We're extremely excited the "extinct" Ivory-billed Woodpecker has been re-discovered in the continental U.S. and that governmental and private agencies--particularly the Cornell Laboratory of Ornithology and The Nature Conservancy through the Big Woods Conservation Partership--have cooperated to find the bird and secure its current haunts. We doubt we personally will ever have opportunity to see a living Ivory-bill, but we take satisfaction in knowing that by setting aside Hilton Pond Center as a protected site, we're at least providing habitat where Pileated Woodpeckers could come to avoid the precarious existence faced by the once-lost, now-found Ivory-billed Woodpecker.

All text & photos © Hilton Pond Center

NOTE: Text of the Ivory-billed Woodpecker article from The Herald, Rock Hill SC, is at Reappearance of long-lost bird pleases enthusiasts. Details about the re-discovery and an opportunity to support protection efforts are at www.ivorybill. org.

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NOTE: Be sure to scroll down for an account of all birds banded or recaptured during the week, as well as some other interesting nature notes.

"This Week at Hilton Pond" is written & photographed
by Bill Hilton Jr., executive director of
Hilton Pond Center for Piedmont Natural History.

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sightings of
Ruby-throated Hummingbirds


22-30 April 2005

American Goldfinch--10
Chipping Sparrow--4
House Wren--1
Field Sparrow--1

Indigo Bunting--3
Northern Cardinal--3
Gray Catbird--1
Eastern Towhee--1
White-throated Sparrow--7
House Finch--1
White-breasted Nuthatch--1
Blue Jay--2
Mourning Dove--1

* = New species for 2005

13 species
36 individuals

27 species
718 individuals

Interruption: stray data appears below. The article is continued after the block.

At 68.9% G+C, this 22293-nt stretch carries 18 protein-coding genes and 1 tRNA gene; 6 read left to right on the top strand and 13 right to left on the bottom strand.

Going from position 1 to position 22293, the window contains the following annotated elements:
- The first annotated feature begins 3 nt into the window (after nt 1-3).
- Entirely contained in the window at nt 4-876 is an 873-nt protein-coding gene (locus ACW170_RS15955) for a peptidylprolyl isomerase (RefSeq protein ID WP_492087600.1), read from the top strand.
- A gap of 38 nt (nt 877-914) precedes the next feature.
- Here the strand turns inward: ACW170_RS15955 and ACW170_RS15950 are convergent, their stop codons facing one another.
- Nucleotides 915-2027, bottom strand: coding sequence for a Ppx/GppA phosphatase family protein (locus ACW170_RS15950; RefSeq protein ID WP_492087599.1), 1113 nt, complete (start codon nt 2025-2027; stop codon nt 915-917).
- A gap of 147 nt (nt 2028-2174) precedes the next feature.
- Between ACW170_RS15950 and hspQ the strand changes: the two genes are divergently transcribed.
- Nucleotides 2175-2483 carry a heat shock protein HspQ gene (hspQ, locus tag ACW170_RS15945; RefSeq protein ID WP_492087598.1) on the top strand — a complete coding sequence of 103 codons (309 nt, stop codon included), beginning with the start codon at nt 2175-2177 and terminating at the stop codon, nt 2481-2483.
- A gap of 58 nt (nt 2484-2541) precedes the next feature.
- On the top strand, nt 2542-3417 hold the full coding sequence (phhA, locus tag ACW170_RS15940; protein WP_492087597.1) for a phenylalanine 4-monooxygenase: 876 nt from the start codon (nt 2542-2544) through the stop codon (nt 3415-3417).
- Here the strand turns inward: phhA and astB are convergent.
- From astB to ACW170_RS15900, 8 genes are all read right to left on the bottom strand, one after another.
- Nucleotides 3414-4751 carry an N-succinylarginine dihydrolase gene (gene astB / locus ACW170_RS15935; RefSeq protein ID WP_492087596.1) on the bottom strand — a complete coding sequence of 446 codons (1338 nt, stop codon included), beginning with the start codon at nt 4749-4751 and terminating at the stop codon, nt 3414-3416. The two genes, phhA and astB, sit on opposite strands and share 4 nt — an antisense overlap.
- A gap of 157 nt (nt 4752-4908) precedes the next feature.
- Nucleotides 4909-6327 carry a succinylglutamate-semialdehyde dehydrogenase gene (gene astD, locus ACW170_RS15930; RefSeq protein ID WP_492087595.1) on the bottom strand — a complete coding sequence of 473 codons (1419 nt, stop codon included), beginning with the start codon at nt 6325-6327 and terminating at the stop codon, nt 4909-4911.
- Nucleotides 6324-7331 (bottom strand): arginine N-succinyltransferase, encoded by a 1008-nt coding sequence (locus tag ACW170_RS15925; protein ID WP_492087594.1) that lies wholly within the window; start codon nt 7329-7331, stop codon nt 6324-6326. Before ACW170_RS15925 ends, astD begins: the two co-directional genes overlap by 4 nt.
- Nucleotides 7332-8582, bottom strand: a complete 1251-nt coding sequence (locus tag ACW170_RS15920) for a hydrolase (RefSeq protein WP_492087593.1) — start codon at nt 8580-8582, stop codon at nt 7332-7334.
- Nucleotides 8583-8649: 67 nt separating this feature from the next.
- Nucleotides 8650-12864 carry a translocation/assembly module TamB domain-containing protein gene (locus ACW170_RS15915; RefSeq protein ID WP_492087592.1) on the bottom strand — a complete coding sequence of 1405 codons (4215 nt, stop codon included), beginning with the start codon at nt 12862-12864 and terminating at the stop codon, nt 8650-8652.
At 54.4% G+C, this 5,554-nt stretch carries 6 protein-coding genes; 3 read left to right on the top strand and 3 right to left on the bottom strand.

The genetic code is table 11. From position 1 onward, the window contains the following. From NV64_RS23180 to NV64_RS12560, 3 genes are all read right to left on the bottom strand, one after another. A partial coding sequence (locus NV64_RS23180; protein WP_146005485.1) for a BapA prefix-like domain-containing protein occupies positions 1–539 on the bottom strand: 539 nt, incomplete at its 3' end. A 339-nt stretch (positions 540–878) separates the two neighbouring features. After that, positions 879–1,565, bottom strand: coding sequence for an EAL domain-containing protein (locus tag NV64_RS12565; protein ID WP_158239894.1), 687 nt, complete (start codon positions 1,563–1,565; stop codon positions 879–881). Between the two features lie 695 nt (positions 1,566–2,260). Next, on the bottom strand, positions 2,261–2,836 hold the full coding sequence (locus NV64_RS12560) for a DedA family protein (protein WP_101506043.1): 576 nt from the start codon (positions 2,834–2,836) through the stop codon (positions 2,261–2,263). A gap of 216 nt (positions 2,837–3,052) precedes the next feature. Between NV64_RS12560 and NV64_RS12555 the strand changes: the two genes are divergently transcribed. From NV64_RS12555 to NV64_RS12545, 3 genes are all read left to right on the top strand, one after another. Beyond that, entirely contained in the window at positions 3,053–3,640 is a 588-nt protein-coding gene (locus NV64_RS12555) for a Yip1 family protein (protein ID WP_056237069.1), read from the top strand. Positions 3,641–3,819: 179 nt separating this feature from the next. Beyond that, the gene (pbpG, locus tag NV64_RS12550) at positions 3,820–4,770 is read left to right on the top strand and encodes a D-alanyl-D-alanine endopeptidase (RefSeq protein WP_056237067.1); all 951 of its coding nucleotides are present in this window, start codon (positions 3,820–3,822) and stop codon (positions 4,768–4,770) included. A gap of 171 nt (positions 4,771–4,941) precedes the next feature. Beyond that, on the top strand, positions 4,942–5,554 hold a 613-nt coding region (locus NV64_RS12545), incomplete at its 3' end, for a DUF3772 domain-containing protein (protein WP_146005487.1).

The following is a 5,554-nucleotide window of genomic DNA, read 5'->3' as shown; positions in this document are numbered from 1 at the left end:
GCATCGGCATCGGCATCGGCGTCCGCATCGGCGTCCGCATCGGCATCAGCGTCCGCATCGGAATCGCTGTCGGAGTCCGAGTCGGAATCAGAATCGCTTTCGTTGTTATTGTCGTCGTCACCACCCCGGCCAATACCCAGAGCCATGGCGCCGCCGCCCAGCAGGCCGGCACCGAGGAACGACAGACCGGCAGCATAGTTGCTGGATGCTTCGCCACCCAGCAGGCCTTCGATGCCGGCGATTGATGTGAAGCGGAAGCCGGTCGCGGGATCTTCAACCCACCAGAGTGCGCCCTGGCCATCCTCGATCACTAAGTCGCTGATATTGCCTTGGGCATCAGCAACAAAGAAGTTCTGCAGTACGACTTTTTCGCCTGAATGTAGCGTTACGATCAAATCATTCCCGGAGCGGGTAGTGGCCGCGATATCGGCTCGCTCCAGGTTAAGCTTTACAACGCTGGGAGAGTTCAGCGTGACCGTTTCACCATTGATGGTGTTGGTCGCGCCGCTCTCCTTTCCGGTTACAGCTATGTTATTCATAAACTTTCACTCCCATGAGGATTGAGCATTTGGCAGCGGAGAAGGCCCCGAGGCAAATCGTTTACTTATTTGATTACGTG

(since 28 June 1982)
124 species
46,025 individuals

(with original banding date, sex, and current age)

Chipping Sparrow (2)
04/06/04--after 2nd year unknown
04/24/04--after 2nd year unknown

White-throated Sparrow (2)
12/17/02--after 3rd year unknown
11/06/03--3rd year unknown

This Week at Hilton Pond
is part of the

--April continued to be unseasonably (unreasonably?) cold at Hilton Pond Center, with record low temperatures near freezing on several mornings this week. Also unusual were two days (23-24 Apr) of near-constant winds in excess of 15 miles per hour, thanks to a shift in the jet stream. Gusts buffeted delicate new leaves on the trees and blew down many flowers from our towering oaks. It will be interesting to see if there is a small acorn crop this fall, perhaps due to flowers being stripped by the wind.
Center's first female Ruby-throated Hummingbird of the season was seen (but not banded) at 7:27 a.m. on 24 Apr. The first male had arrived almost a month earlier on 29 Mar. To date we've banded only four new RTHUs in 2005 (all males); by the end of April last year we'd banded thrice that many.
--Also on 24 Apr we trapped a
Blue Jay--significant because it was the 46,000th bird banded at the Center since 1982. Of those, 506 (1.51%) have been jays.
--On 29 Apr we spotted four
Wood Ducklings paddling behind their mother on Hilton Pond. This would be a very small brood for one of our "woodies," which usually hatch a dozen or more offspring from their respective nest boxes each spring.
--Four new bird species banded this week at
Hilton Pond Center included our tenth-ever White-breasted Nuthatch, a female with a well-developed brood patch.

All text & photos © Hilton Pond Center

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Hilton Pond Center for Piedmont Natural History is a non-profit research & education organization in York, South Carolina USA; phone (803) 684-5852. Directed by Bill Hilton Jr., aka The Piedmont Naturalist, it is the parent organization for Operation RubyThroat. Contents of this Web site--including articles and photos--may NOT be duplicated, modified, or used in any way except with the express written permission of Hilton Pond Center. All rights reserved worldwide. To obtain permission for use or for further assistance on accessing this Web site, contact the Webmaster.